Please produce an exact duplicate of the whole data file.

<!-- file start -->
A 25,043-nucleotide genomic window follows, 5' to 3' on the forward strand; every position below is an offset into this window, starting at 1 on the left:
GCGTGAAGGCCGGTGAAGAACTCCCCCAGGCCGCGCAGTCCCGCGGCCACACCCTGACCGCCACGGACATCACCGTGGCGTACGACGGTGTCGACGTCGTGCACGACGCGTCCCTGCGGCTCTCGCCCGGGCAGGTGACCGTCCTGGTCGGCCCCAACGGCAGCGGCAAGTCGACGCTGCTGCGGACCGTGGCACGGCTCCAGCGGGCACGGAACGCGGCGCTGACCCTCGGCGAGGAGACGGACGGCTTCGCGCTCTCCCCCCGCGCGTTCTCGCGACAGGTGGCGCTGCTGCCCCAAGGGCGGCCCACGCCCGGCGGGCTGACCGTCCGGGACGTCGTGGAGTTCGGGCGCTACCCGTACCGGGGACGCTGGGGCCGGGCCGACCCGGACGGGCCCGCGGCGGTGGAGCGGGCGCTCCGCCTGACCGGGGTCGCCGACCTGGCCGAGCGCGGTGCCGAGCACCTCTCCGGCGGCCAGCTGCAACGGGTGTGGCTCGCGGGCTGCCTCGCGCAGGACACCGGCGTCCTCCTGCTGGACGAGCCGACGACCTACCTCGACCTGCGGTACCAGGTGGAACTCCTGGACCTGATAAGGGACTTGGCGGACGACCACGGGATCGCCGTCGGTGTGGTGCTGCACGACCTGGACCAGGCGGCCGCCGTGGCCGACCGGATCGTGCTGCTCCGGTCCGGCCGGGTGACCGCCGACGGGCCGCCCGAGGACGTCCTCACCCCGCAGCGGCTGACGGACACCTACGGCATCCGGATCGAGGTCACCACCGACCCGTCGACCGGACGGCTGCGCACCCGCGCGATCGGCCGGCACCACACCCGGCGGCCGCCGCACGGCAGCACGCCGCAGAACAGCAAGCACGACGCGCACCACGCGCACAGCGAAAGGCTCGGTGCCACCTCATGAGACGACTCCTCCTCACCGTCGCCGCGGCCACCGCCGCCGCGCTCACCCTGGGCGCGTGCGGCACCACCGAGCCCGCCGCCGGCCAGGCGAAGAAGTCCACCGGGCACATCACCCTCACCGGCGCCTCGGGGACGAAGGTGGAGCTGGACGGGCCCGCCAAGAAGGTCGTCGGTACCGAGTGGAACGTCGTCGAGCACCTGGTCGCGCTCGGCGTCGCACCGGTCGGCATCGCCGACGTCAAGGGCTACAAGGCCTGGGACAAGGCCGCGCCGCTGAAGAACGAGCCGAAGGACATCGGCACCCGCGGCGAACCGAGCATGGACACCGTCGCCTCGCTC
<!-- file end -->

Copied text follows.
A 25,043-nucleotide genomic window follows, 5' to 3' on the forward strand; every position below is an offset into this window, starting at 1 on the left:
GCGTGAAGGCCGGTGAAGAACTCCCCCAGGCCGCGCAGTCCCGCGGCCACACCCTGACCGCCACGGACATCACCGTGGCGTACGACGGTGTCGACGTCGTGCACGACGCGTCCCTGCGGCTCTCGCCCGGGCAGGTGACCGTCCTGGTCGGCCCCAACGGCAGCGGCAAGTCGACGCTGCTGCGGACCGTGGCACGGCTCCAGCGGGCACGGAACGCGGCGCTGACCCTCGGCGAGGAGACGGACGGCTTCGCGCTCTCCCCCCGCGCGTTCTCGCGACAGGTGGCGCTGCTGCCCCAAGGGCGGCCCACGCCCGGCGGGCTGACCGTCCGGGACGTCGTGGAGTTCGGGCGCTACCCGTACCGGGGACGCTGGGGCCGGGCCGACCCGGACGGGCCCGCGGCGGTGGAGCGGGCGCTCCGCCTGACCGGGGTCGCCGACCTGGCCGAGCGCGGTGCCGAGCACCTCTCCGGCGGCCAGCTGCAACGGGTGTGGCTCGCGGGCTGCCTCGCGCAGGACACCGGCGTCCTCCTGCTGGACGAGCCGACGACCTACCTCGACCTGCGGTACCAGGTGGAACTCCTGGACCTGATAAGGGACTTGGCGGACGACCACGGGATCGCCGTCGGTGTGGTGCTGCACGACCTGGACCAGGCGGCCGCCGTGGCCGACCGGATCGTGCTGCTCCGGTCCGGCCGGGTGACCGCCGACGGGCCGCCCGAGGACGTCCTCACCCCGCAGCGGCTGACGGACACCTACGGCATCCGGATCGAGGTCACCACCGACCCGTCGACCGGACGGCTGCGCACCCGCGCGATCGGCCGGCACCACACCCGGCGGCCGCCGCACGGCAGCACGCCGCAGAACAGCAAGCACGACGCGCACCACGCGCACAGCGAAAGGCTCGGTGCCACCTCATGAGACGACTCCTCCTCACCGTCGCCGCGGCCACCGCCGCCGCGCTCACCCTGGGCGCGTGCGGCACCACCGAGCCCGCCGCCGGCCAGGCGAAGAAGTCCACCGGGCACATCACCCTCACCGGCGCCTCGGGGACGAAGGTGGAGCTGGACGGGCCCGCCAAGAAGGTCGTCGGTACCGAGTGGAACGTCGTCGAGCACCTGGTCGCGCTCGGCGTCGCACCGGTCGGCATCGCCGACGTCAAGGGCTACAAGGCCTGGGACAAGGCCGCGCCGCTGAAGAACGAGCCGAAGGACATCGGCACCCGCGGCGAACCGAGCATGGACACCGTCGCCTCGCTC